Write like a freight train.
Try to remove “that,” “had” or any of its derivatives. “You’ll find that you can often live without them.” vs. “You’ll find you can often live without them.”
Actually, remove every word you can. You can live without them.
When possible, place adjectives and adverbs before the words they modify. Be on a continuing mission to boldly split infinitives which have never been split before.
A colorful word is better than a colored word. When possible, replace adjectives with meaningful nouns and adverbs with meaningful verbs. “It’s a big mess.” vs. “It’s a debacle.” “Fournette ran hard through the line.” vs. “Fournette muscled through the line.”
Deliberately use adverbs. Long, descriptive, meaningful chains of modifiers can subtly and delightfully overwhelm the reader’s working memory. If you want your readers to process with abundant attention, dutifully remove adverbs. If you want your readers to be gleefully hypnotized, happily unpack your favorite adjectives and adverbs.
Develop an allergy to passive sentences. The subject of the sentence is a woman. It comes first. Be chivalrous.
Avoid using the same word twice. Writers write well when they write with variety.
Active readers anticipate. When they’re correct, they pay less attention. Be unpredictable. Leave no phrase unturned, unless it’s literally your first rodeo.
Never use the word “this” by itself. “This confuses the reader.” vs. “This mistake confuses the reader.”
Start and end every paragraph with the most important sentences. They’re the only parts skimmers will read. The insides are the least important. Use this space to confess your regrets. I said those hurtful things because I wasn’t ready for a relationship. You know you’re gorgeous, girl. I’m ready to try again when you are. In technical writing, the reader needs to identify the section that answers their question. Give the people what they want. Be easy to skim.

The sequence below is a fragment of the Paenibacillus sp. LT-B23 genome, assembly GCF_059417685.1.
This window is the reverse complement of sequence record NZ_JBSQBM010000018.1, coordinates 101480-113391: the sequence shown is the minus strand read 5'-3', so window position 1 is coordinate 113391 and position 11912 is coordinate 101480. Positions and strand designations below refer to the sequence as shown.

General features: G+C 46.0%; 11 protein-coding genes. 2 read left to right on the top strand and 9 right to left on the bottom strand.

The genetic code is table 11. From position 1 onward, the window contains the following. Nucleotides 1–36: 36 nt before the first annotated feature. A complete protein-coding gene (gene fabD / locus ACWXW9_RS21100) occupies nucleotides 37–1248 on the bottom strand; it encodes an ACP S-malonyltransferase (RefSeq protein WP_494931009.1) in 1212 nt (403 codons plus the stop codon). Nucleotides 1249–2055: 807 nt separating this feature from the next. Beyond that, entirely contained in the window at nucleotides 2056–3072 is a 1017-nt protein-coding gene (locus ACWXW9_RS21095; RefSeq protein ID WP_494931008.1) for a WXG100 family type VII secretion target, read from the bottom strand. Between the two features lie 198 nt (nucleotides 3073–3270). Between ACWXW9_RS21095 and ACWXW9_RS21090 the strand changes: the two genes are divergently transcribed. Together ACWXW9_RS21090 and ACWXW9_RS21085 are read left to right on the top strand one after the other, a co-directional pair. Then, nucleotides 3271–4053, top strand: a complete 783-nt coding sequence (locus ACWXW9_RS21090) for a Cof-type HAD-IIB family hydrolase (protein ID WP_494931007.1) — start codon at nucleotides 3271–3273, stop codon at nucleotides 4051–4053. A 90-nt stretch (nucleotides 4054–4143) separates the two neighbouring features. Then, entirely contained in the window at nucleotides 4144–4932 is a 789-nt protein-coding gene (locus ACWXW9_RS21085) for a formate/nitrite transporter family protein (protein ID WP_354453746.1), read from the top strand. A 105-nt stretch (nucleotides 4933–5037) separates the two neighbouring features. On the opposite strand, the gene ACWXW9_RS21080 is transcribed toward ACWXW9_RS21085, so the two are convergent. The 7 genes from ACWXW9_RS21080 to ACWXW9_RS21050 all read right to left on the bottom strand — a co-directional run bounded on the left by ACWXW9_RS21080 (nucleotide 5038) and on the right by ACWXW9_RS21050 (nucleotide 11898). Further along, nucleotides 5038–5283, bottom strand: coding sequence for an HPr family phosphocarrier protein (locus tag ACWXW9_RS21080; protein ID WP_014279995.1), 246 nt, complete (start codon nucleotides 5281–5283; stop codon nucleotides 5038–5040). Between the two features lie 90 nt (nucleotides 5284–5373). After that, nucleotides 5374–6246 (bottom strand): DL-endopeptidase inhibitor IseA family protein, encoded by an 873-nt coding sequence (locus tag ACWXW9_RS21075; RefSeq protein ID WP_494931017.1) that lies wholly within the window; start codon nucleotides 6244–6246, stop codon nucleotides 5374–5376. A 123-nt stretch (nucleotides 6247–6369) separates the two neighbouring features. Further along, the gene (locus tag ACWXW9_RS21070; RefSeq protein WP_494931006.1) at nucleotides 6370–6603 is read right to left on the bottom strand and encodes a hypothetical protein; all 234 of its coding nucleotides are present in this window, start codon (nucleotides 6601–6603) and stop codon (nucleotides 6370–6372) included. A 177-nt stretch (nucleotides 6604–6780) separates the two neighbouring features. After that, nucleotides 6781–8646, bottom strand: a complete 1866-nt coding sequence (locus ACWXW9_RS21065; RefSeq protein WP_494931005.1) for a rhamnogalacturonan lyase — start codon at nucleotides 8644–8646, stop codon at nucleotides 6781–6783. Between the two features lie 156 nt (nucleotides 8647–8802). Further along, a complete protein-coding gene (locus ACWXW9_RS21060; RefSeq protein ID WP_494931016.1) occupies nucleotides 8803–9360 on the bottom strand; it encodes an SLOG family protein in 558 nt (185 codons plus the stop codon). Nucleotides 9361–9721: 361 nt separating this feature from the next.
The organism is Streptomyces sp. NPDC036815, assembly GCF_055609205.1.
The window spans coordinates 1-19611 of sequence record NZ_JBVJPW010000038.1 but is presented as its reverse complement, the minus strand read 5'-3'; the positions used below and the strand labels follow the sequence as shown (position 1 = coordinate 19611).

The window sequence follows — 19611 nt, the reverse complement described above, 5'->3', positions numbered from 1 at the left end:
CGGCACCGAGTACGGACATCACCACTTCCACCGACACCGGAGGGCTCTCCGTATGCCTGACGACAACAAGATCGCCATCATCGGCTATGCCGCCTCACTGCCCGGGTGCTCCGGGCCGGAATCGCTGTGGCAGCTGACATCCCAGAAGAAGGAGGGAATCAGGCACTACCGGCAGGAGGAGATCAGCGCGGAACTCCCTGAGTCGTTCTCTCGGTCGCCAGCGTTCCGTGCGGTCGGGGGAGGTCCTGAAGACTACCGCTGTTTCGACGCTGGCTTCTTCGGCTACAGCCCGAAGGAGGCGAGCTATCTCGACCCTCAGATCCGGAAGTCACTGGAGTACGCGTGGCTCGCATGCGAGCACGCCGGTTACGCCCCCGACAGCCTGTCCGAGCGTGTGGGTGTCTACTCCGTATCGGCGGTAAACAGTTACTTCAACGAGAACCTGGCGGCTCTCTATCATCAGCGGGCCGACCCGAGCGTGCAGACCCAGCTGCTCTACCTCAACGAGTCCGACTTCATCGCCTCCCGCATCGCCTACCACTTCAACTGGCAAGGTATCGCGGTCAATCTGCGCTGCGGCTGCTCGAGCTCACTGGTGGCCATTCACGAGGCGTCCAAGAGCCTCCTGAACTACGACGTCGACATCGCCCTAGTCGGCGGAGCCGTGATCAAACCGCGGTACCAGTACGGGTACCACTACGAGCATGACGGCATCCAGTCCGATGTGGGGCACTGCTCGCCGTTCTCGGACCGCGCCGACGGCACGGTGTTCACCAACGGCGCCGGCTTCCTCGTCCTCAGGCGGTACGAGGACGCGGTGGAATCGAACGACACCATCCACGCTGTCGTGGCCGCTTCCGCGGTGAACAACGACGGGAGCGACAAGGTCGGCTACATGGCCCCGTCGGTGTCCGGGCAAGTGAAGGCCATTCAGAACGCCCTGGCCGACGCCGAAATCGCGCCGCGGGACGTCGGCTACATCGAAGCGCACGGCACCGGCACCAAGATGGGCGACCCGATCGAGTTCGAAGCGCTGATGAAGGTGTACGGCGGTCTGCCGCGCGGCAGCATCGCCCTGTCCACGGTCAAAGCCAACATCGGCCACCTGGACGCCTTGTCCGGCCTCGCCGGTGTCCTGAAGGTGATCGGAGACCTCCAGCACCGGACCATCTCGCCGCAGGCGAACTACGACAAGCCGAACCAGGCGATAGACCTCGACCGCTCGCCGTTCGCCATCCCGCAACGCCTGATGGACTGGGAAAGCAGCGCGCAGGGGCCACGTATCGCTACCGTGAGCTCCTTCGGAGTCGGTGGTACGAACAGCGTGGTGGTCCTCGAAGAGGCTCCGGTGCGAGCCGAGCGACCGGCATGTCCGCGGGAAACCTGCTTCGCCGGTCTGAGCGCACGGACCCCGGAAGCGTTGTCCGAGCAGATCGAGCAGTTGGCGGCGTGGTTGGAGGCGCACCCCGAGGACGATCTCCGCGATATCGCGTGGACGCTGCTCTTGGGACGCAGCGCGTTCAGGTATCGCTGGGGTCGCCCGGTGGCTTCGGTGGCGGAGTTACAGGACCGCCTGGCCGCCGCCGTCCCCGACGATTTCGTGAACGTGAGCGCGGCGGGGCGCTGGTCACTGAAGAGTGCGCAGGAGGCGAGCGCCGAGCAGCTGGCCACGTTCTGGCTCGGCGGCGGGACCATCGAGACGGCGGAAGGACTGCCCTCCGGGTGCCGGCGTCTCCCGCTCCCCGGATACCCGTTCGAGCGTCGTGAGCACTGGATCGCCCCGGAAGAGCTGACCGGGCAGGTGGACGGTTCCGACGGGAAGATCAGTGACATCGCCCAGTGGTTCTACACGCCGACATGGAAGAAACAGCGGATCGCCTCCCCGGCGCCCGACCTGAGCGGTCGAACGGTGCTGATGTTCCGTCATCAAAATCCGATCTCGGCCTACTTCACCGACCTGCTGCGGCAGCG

Write simply. Call a spade a shovel.
Write often. The brain has limited space for works in progress. You can’t fill the queue until you’ve emptied it. Finish what you start and move on to the next one.
Write quickly. When I was younger, I used to wake up every morning, write for ten minutes and then literally burn the paper. I trained myself to believe the first draft doesn’t matter.
Edit carefully. Changing the formatting can help you freshly focus. Try printing your pieces or dramatically changing the font size.
Read often. You are what you eat.
Vary sentence structure. Simple sentences have one independent clause. Compound sentences have two independent clauses, and they’re usually separated by a comma and a coordinating conjunction. Complex sentences have both an independent clause and a dependent clause, a clause that can’t be a sentence on its own. Know the difference.
Simple sentences are read quickly. Quick readers can get bored.
If you compound together multiple complex sentences, then the reader will have to read slowly, and they can give up.
Don’t let your reader get too hot or too cold. Make them work, but not too hard.
When in doubt, ask: What would Ernest Hemingway do? Unless it’s suicide, do that.